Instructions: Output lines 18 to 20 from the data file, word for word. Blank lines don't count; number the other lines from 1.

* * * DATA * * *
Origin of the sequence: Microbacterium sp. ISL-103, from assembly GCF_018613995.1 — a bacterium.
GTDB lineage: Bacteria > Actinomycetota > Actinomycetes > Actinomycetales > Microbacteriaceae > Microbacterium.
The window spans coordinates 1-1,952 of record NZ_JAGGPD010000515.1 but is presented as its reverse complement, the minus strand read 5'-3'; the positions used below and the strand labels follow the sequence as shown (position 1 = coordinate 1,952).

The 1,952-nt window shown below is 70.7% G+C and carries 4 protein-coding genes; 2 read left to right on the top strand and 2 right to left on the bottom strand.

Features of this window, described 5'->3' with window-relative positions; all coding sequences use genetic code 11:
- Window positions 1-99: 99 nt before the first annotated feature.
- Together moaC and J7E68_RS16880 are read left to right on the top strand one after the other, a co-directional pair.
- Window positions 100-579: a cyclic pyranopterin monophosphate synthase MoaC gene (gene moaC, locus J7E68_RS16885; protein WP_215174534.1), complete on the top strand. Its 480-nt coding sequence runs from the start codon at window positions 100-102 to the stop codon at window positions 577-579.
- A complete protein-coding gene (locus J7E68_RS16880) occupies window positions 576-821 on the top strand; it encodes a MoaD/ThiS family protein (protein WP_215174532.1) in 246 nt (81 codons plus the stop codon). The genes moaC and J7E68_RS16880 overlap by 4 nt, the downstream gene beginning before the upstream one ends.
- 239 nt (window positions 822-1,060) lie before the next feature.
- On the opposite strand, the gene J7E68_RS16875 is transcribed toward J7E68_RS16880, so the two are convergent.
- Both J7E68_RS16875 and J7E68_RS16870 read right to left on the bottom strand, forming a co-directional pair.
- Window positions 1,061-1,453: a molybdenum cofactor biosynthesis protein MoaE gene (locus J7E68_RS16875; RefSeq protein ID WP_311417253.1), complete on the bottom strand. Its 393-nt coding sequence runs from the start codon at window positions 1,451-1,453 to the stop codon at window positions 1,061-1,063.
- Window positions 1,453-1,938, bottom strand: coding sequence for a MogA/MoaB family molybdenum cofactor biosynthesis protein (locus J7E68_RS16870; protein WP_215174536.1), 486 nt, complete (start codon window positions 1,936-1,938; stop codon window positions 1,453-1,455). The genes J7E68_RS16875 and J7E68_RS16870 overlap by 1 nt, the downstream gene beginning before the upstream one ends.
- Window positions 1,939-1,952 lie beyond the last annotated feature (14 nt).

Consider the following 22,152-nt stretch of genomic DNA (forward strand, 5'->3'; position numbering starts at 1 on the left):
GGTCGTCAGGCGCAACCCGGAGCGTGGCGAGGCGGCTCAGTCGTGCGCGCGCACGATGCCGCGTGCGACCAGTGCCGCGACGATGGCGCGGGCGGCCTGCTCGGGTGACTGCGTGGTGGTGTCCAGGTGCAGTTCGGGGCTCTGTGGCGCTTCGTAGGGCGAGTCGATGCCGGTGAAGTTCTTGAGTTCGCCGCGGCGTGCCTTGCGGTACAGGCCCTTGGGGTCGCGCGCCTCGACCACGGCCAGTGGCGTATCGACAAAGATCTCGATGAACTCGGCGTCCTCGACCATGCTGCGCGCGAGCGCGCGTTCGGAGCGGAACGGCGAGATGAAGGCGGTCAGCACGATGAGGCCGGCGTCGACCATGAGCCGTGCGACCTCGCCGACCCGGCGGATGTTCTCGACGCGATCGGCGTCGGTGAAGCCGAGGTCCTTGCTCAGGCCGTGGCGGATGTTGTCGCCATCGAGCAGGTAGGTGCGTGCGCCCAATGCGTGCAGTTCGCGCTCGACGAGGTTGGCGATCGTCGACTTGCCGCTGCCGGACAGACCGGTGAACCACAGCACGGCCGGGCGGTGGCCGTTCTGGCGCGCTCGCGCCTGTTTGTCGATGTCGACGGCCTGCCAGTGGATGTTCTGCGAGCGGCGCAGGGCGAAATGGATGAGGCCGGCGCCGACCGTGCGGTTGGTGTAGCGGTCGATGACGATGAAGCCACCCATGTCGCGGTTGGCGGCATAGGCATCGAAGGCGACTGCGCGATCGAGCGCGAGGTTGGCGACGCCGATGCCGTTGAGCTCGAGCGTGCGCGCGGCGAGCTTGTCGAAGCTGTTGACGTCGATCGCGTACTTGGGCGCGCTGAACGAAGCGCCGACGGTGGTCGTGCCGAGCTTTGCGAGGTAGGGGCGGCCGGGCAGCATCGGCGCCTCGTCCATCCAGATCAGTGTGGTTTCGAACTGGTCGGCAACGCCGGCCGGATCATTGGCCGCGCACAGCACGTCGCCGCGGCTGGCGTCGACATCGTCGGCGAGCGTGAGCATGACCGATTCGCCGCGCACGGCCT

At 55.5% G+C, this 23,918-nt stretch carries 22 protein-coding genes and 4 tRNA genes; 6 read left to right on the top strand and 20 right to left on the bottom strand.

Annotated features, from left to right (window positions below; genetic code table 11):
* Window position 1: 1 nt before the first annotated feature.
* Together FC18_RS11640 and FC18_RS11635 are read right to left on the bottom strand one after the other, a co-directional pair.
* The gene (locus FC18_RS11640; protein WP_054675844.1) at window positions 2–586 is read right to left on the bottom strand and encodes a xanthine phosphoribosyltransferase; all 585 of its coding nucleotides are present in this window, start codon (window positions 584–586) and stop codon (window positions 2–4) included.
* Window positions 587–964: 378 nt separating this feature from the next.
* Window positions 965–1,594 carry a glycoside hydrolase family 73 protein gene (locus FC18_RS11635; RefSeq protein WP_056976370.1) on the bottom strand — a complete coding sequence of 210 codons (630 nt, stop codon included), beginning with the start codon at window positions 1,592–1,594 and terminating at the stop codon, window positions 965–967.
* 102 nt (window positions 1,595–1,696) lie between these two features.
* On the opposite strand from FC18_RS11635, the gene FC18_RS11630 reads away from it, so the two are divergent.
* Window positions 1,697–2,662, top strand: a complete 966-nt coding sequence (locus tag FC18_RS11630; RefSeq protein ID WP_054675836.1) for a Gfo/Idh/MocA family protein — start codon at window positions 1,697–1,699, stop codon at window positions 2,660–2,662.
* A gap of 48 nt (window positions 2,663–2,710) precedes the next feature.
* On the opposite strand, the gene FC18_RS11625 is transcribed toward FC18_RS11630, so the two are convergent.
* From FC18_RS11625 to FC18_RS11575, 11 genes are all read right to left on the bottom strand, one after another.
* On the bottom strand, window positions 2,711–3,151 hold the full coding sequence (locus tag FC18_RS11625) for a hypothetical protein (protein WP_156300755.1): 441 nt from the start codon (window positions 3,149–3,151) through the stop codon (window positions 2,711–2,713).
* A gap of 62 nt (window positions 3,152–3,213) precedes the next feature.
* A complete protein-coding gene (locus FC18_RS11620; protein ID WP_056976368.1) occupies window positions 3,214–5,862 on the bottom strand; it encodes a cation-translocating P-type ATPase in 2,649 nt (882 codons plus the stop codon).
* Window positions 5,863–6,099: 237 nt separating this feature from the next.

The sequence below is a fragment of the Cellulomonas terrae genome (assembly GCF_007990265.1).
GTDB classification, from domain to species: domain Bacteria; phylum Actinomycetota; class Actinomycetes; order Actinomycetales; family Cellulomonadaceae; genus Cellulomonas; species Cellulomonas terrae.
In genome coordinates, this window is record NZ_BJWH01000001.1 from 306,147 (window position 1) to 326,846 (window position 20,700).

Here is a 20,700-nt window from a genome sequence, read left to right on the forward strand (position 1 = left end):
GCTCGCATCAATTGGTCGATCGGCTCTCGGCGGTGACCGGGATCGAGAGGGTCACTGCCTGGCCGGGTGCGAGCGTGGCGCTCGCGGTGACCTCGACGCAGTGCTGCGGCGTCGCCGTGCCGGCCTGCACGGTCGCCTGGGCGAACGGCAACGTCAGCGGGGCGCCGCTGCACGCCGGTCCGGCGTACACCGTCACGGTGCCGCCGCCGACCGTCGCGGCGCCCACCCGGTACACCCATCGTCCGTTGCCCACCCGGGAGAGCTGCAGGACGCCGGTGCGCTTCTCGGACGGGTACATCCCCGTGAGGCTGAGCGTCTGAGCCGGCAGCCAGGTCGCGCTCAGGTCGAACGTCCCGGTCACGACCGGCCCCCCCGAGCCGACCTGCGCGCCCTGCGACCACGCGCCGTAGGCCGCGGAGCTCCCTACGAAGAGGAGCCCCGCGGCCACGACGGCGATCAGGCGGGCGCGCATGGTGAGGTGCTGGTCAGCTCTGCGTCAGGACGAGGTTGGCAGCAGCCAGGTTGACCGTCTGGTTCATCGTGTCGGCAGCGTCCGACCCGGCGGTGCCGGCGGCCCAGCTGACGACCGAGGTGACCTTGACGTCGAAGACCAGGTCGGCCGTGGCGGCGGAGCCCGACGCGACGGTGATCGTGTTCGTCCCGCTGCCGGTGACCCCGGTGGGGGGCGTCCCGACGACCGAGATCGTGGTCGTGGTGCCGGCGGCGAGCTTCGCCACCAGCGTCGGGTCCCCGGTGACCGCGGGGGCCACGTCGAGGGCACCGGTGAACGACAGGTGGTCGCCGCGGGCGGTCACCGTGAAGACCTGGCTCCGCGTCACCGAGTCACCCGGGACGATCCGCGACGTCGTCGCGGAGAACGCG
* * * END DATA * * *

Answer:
At 55.5% G+C, this 23,918-nt stretch carries 22 protein-coding genes and 4 tRNA genes; 6 read left to right on the top strand and 20 right to left on the bottom strand.

Annotated features, from left to right (window positions below; genetic code table 11):
* Window position 1: 1 nt before the first annotated feature.